William R. Hellmann
Oroville, California , USA
I was engaged as a surveyor in San Francisco and arrived in Beirut October 11,1947. In New York we were supposed to take the Aramco plane but at the last moment it was reserved for Burt Hull and his secretary, a delicious looking Creole girl from New Orleans. Our flight eventually ended in Damascus where a company car met us. It was a Studebaker President and quite new on the market. When I saw the speedometer reading over 100 I thought it was going much too fast but the driver explained to me that it was in Kilometers, not miles.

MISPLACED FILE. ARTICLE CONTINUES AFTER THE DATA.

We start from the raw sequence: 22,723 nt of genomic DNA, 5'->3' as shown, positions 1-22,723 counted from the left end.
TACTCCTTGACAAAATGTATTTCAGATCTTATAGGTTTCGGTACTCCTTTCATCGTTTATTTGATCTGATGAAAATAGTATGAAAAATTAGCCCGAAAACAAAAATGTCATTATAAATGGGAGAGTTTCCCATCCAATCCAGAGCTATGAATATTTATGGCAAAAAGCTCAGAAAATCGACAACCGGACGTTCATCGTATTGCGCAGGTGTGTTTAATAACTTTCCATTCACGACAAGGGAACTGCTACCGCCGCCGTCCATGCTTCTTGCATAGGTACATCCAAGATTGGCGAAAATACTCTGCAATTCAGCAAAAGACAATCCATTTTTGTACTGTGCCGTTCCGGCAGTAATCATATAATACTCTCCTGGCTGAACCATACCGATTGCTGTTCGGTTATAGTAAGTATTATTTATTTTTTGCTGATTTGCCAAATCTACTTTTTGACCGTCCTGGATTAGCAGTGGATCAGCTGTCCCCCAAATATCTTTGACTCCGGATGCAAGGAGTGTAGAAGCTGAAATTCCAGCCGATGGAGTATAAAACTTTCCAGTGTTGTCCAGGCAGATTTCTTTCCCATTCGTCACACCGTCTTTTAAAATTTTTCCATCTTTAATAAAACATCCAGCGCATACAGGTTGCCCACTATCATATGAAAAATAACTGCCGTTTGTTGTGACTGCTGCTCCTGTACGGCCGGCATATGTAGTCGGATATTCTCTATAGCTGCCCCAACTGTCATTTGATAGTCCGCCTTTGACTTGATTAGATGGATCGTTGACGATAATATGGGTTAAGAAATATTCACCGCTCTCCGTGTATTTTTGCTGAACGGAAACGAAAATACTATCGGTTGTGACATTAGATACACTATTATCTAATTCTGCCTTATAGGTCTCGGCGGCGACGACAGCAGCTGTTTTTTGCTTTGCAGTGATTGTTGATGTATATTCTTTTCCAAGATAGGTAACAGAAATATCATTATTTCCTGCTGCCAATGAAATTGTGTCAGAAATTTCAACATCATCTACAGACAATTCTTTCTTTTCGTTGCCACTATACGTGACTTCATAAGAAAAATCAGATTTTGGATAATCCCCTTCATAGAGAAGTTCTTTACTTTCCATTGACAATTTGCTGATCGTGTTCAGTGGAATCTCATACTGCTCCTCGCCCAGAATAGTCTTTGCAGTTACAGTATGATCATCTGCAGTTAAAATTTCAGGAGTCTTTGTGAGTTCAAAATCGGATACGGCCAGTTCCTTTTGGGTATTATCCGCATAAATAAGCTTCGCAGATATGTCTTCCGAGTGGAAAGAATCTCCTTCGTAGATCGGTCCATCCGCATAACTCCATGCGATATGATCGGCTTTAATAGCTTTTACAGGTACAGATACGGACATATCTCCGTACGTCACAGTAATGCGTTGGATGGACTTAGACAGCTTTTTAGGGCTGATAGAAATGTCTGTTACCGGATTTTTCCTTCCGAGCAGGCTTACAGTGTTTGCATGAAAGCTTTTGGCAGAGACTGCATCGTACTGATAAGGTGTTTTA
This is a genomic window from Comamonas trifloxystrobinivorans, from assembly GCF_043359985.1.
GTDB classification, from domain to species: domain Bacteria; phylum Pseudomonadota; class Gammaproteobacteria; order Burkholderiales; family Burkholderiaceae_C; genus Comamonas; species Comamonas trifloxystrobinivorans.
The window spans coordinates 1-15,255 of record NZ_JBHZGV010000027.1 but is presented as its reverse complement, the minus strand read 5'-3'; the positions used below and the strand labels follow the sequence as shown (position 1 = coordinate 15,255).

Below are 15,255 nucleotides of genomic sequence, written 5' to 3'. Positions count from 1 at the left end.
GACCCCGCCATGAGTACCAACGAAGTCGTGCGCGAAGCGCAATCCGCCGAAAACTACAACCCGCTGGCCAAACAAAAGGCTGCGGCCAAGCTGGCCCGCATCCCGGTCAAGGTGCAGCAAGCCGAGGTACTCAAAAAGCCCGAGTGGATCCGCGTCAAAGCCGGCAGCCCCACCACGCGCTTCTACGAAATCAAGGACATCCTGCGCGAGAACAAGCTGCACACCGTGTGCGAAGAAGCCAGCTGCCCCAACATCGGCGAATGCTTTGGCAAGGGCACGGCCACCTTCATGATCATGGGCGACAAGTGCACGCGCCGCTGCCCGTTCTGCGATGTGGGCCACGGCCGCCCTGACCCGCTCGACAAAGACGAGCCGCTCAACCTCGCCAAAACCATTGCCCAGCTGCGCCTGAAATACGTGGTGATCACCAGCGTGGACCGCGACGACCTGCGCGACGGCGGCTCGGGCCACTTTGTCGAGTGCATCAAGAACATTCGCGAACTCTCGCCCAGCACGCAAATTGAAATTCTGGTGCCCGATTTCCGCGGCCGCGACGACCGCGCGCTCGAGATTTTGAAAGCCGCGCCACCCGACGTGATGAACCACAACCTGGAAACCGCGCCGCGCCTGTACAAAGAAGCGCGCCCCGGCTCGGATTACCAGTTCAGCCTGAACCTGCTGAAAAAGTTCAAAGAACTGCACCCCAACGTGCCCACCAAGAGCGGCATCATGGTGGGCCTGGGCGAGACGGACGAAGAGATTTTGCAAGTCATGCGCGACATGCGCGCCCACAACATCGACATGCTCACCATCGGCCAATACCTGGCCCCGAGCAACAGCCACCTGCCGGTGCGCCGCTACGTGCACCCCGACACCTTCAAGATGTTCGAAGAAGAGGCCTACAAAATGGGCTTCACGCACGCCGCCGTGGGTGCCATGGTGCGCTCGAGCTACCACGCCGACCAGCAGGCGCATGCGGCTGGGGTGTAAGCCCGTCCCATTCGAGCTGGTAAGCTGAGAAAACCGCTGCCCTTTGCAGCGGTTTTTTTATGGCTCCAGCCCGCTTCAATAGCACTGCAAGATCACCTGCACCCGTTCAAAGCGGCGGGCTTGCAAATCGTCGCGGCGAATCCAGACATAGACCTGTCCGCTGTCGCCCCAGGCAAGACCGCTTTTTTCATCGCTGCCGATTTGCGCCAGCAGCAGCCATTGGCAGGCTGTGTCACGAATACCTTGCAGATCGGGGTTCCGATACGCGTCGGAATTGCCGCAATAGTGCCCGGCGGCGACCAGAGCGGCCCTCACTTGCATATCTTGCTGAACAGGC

Tapline's first offices were in an old hotel up from the Normandy Hotel and on the other side of the street. I reported in to the Engineering office where I met Helen Tibshirani, secretary and receptionist, soon Jim Breeding came in and he was in charge of the Survey section. He took me to meet the Chief Engineer, William R. Chandler, who I had worked for briefly on the Canoil Pipeline project in White Horse, the Yukon Territory of Northern Canada in 1043 and quit after only two months when I received word my wife was pregnant. After a short physical exam and an indoctrination talk from the Personnel Manager, I was told to be ready to move to Sidon in the morning. My badge number was #35, Weldon Harris had the honor of having badge #1.